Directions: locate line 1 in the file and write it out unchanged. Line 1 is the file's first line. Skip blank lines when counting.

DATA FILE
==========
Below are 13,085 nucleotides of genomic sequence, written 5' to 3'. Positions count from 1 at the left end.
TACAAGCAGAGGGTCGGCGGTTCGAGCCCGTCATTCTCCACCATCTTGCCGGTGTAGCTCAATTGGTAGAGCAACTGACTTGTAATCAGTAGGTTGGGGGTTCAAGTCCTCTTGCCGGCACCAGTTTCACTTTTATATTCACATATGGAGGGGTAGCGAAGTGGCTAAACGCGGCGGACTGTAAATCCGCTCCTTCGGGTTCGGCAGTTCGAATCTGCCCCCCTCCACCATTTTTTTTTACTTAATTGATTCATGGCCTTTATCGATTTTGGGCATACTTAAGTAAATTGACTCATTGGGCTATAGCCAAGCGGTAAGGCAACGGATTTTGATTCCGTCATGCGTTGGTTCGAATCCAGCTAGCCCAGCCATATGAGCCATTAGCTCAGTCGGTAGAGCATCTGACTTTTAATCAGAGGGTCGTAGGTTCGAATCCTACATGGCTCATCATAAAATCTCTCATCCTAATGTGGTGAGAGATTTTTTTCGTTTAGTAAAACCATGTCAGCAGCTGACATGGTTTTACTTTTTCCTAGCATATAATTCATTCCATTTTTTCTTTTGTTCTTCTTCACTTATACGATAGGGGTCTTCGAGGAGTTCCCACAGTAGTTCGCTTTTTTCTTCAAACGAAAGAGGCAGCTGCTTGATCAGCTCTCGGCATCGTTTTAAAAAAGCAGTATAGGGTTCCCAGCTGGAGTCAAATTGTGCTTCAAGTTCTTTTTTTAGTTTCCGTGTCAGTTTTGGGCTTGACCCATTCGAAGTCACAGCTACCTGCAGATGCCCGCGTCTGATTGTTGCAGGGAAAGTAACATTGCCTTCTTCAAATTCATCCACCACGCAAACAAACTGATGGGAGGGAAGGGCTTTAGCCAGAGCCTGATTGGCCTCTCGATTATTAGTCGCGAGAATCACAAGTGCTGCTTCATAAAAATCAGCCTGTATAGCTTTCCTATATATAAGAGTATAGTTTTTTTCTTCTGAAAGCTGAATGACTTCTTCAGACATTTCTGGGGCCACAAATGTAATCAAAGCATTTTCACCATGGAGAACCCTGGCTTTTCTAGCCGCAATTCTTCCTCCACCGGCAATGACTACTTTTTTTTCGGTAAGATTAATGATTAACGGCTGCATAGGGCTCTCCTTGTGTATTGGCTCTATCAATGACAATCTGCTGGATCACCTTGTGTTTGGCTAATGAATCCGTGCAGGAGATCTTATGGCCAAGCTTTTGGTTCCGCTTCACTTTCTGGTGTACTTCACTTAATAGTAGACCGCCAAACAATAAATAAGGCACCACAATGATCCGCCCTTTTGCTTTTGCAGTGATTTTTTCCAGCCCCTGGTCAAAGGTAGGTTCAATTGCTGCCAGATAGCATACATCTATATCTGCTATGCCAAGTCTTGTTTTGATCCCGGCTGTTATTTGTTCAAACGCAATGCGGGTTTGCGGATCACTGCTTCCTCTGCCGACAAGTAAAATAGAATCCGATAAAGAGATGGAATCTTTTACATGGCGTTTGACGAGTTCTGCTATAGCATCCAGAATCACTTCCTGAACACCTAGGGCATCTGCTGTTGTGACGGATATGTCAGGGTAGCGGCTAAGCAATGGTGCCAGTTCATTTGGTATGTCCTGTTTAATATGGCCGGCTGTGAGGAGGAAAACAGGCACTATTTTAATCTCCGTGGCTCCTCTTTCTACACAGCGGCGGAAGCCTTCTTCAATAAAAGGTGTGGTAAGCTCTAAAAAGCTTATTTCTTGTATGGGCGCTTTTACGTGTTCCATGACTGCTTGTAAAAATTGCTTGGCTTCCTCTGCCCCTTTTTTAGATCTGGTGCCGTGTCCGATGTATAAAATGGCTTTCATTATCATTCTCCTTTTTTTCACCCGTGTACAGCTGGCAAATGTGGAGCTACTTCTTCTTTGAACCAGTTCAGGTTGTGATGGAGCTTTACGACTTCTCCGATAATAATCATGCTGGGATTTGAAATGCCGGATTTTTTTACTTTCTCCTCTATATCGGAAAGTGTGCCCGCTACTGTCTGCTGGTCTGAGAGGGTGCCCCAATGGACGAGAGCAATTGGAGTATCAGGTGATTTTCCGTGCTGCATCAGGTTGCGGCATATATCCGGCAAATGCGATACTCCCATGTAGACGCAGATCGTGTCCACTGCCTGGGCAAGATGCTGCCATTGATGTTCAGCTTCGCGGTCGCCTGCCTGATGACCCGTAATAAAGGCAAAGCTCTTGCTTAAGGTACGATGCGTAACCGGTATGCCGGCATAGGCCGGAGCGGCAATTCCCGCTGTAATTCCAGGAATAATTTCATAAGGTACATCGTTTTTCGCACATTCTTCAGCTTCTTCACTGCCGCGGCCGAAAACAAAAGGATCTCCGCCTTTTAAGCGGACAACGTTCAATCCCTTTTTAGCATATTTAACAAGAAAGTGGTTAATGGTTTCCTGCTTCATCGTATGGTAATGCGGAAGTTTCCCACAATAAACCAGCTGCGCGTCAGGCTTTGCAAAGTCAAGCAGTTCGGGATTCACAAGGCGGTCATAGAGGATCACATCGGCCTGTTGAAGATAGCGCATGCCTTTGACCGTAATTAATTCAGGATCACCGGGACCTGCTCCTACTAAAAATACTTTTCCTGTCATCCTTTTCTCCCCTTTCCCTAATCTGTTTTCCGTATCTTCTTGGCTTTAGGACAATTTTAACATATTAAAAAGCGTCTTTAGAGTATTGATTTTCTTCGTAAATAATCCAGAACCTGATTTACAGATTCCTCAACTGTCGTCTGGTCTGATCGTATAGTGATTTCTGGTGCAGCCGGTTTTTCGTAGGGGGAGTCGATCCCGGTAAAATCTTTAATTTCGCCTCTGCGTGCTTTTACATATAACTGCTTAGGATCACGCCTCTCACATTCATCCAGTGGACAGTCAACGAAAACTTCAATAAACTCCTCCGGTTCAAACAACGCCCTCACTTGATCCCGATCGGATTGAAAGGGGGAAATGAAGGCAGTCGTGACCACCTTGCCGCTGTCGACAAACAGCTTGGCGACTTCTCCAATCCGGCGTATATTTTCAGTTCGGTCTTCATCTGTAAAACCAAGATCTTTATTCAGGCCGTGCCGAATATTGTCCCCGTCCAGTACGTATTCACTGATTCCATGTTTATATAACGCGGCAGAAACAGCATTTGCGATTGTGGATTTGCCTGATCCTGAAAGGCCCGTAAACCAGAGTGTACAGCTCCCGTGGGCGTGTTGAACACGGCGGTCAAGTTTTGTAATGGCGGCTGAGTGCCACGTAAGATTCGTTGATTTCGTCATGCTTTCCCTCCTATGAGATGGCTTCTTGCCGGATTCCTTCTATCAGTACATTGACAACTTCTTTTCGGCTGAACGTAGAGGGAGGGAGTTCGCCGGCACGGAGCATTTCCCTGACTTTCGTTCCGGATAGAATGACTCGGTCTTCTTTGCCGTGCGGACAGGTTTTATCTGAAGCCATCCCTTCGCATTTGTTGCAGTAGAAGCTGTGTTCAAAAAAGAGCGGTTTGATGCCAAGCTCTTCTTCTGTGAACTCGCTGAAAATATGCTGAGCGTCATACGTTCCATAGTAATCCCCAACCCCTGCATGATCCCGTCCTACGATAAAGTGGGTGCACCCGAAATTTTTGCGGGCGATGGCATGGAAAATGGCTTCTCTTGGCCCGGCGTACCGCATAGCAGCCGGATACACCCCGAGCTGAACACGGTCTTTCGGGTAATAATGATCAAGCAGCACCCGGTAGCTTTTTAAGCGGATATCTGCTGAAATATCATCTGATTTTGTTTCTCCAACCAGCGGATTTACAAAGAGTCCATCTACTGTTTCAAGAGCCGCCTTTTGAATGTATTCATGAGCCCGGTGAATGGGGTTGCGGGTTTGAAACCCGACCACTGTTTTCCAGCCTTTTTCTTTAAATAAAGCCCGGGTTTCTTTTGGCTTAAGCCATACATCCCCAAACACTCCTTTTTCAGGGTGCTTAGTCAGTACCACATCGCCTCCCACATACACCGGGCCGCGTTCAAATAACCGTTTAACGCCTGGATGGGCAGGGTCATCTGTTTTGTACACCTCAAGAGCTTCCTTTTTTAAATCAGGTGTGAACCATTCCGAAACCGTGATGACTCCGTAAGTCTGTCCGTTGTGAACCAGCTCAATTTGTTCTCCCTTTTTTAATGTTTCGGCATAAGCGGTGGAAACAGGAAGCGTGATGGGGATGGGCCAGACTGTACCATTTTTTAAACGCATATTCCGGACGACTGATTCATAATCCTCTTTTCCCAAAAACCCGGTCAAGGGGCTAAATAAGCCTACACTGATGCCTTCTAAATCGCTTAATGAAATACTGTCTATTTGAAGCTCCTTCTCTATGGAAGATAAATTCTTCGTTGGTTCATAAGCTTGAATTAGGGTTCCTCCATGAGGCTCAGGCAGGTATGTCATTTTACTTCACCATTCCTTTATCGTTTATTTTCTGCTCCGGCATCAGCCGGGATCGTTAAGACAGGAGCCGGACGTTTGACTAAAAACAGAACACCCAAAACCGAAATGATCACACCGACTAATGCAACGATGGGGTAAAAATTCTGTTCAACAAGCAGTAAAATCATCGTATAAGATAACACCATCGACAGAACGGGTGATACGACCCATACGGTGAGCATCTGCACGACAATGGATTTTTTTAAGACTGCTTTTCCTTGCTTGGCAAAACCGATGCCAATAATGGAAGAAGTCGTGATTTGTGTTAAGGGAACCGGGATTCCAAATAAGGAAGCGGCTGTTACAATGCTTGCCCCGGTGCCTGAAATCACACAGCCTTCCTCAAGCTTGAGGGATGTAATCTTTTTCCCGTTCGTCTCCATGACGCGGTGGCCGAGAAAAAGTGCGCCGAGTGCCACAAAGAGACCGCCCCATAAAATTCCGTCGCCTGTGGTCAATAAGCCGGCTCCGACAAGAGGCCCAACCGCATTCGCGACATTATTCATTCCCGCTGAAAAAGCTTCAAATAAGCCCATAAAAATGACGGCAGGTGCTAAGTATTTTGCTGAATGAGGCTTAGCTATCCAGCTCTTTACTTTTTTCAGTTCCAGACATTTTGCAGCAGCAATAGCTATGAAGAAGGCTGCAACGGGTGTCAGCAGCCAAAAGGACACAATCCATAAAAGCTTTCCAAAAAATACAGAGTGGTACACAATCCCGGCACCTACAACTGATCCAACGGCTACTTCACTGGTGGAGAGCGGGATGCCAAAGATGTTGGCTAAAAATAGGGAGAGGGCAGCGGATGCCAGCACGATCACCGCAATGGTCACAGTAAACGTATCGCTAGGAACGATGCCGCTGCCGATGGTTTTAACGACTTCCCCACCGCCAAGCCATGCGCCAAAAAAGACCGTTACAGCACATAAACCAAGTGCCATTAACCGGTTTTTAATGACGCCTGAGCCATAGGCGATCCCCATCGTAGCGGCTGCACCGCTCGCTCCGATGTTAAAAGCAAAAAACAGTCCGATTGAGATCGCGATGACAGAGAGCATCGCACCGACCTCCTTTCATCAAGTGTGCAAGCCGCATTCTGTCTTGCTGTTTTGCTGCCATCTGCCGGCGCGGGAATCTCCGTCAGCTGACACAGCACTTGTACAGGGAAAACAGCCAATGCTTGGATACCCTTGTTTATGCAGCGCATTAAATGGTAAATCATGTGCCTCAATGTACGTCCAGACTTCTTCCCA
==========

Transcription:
Below are 13,085 nucleotides of genomic sequence, written 5' to 3'. Positions count from 1 at the left end.